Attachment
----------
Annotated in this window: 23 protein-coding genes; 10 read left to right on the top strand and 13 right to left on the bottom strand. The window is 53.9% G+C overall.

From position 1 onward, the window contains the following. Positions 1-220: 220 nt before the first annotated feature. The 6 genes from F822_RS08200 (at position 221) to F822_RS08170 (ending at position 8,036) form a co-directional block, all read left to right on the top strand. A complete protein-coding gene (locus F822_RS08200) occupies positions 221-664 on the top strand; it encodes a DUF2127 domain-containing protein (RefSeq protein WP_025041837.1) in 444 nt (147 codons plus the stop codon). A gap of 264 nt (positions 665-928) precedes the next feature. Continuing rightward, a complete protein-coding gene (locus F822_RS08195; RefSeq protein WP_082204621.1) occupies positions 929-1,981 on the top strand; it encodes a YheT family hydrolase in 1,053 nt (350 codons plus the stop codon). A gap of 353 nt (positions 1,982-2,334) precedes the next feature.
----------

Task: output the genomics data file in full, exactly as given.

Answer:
Annotated in this window: 23 protein-coding genes; 10 read left to right on the top strand and 13 right to left on the bottom strand. The window is 53.9% G+C overall.

From position 1 onward, the window contains the following. Positions 1-220: 220 nt before the first annotated feature. The 6 genes from F822_RS08200 (at position 221) to F822_RS08170 (ending at position 8,036) form a co-directional block, all read left to right on the top strand. A complete protein-coding gene (locus F822_RS08200) occupies positions 221-664 on the top strand; it encodes a DUF2127 domain-containing protein (RefSeq protein WP_025041837.1) in 444 nt (147 codons plus the stop codon). A gap of 264 nt (positions 665-928) precedes the next feature. Continuing rightward, a complete protein-coding gene (locus F822_RS08195; RefSeq protein WP_082204621.1) occupies positions 929-1,981 on the top strand; it encodes a YheT family hydrolase in 1,053 nt (350 codons plus the stop codon). A gap of 353 nt (positions 1,982-2,334) precedes the next feature.